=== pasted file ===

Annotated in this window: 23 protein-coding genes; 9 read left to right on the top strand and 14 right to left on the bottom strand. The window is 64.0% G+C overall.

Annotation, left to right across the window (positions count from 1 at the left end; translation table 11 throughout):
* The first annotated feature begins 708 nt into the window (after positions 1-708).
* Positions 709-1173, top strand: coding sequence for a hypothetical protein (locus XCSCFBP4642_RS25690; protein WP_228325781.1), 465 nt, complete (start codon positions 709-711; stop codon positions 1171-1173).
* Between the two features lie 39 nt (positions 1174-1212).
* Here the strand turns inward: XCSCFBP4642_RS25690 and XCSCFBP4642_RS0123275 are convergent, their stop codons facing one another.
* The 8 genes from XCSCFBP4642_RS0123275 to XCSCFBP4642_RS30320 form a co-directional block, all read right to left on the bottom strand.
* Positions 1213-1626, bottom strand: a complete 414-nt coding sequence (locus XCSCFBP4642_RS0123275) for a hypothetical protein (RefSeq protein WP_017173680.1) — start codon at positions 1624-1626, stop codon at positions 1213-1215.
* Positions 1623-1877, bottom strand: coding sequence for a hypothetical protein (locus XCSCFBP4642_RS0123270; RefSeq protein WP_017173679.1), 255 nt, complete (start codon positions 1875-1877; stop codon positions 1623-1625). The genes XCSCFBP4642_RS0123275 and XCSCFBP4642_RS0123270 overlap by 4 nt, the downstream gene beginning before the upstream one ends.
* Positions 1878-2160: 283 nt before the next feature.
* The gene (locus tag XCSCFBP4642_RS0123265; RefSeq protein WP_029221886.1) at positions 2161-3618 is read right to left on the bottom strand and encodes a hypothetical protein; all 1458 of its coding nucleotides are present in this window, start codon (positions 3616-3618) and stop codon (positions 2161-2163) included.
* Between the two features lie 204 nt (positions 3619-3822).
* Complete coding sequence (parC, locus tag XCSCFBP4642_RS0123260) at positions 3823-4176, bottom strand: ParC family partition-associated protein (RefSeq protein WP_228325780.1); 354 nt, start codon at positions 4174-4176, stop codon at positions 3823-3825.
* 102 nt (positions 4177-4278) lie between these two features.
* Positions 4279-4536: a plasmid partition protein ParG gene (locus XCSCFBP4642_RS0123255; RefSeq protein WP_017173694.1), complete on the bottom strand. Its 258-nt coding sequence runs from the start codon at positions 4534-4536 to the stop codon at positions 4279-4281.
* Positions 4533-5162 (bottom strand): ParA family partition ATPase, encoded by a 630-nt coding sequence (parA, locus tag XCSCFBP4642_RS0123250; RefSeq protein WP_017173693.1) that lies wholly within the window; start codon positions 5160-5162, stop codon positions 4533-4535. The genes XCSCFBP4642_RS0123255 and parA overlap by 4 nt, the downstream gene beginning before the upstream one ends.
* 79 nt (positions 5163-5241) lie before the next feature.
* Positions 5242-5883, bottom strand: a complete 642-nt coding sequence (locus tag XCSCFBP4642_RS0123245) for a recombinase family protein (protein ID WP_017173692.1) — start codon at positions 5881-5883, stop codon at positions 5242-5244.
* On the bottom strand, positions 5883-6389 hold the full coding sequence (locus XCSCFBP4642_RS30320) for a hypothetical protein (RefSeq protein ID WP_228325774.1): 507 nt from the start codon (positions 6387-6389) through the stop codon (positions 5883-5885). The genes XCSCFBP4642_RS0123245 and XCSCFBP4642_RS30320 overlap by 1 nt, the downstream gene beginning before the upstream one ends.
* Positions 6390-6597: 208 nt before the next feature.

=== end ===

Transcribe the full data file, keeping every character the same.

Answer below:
Annotated in this window: 23 protein-coding genes; 9 read left to right on the top strand and 14 right to left on the bottom strand. The window is 64.0% G+C overall.

Annotation, left to right across the window (positions count from 1 at the left end; translation table 11 throughout):
* The first annotated feature begins 708 nt into the window (after positions 1-708).
* Positions 709-1173, top strand: coding sequence for a hypothetical protein (locus XCSCFBP4642_RS25690; protein WP_228325781.1), 465 nt, complete (start codon positions 709-711; stop codon positions 1171-1173).
* Between the two features lie 39 nt (positions 1174-1212).
* Here the strand turns inward: XCSCFBP4642_RS25690 and XCSCFBP4642_RS0123275 are convergent, their stop codons facing one another.
* The 8 genes from XCSCFBP4642_RS0123275 to XCSCFBP4642_RS30320 form a co-directional block, all read right to left on the bottom strand.
* Positions 1213-1626, bottom strand: a complete 414-nt coding sequence (locus XCSCFBP4642_RS0123275) for a hypothetical protein (RefSeq protein WP_017173680.1) — start codon at positions 1624-1626, stop codon at positions 1213-1215.
* Positions 1623-1877, bottom strand: coding sequence for a hypothetical protein (locus XCSCFBP4642_RS0123270; RefSeq protein WP_017173679.1), 255 nt, complete (start codon positions 1875-1877; stop codon positions 1623-1625). The genes XCSCFBP4642_RS0123275 and XCSCFBP4642_RS0123270 overlap by 4 nt, the downstream gene beginning before the upstream one ends.
* Positions 1878-2160: 283 nt before the next feature.
* The gene (locus tag XCSCFBP4642_RS0123265; RefSeq protein WP_029221886.1) at positions 2161-3618 is read right to left on the bottom strand and encodes a hypothetical protein; all 1458 of its coding nucleotides are present in this window, start codon (positions 3616-3618) and stop codon (positions 2161-2163) included.
* Between the two features lie 204 nt (positions 3619-3822).
* Complete coding sequence (parC, locus tag XCSCFBP4642_RS0123260) at positions 3823-4176, bottom strand: ParC family partition-associated protein (RefSeq protein WP_228325780.1); 354 nt, start codon at positions 4174-4176, stop codon at positions 3823-3825.
* 102 nt (positions 4177-4278) lie between these two features.
* Positions 4279-4536: a plasmid partition protein ParG gene (locus XCSCFBP4642_RS0123255; RefSeq protein WP_017173694.1), complete on the bottom strand. Its 258-nt coding sequence runs from the start codon at positions 4534-4536 to the stop codon at positions 4279-4281.
* Positions 4533-5162 (bottom strand): ParA family partition ATPase, encoded by a 630-nt coding sequence (parA, locus tag XCSCFBP4642_RS0123250; RefSeq protein WP_017173693.1) that lies wholly within the window; start codon positions 5160-5162, stop codon positions 4533-4535. The genes XCSCFBP4642_RS0123255 and parA overlap by 4 nt, the downstream gene beginning before the upstream one ends.
* 79 nt (positions 5163-5241) lie before the next feature.
* Positions 5242-5883, bottom strand: a complete 642-nt coding sequence (locus tag XCSCFBP4642_RS0123245) for a recombinase family protein (protein ID WP_017173692.1) — start codon at positions 5881-5883, stop codon at positions 5242-5244.
* On the bottom strand, positions 5883-6389 hold the full coding sequence (locus XCSCFBP4642_RS30320) for a hypothetical protein (RefSeq protein ID WP_228325774.1): 507 nt from the start codon (positions 6387-6389) through the stop codon (positions 5883-5885). The genes XCSCFBP4642_RS0123245 and XCSCFBP4642_RS30320 overlap by 1 nt, the downstream gene beginning before the upstream one ends.
* Positions 6390-6597: 208 nt before the next feature.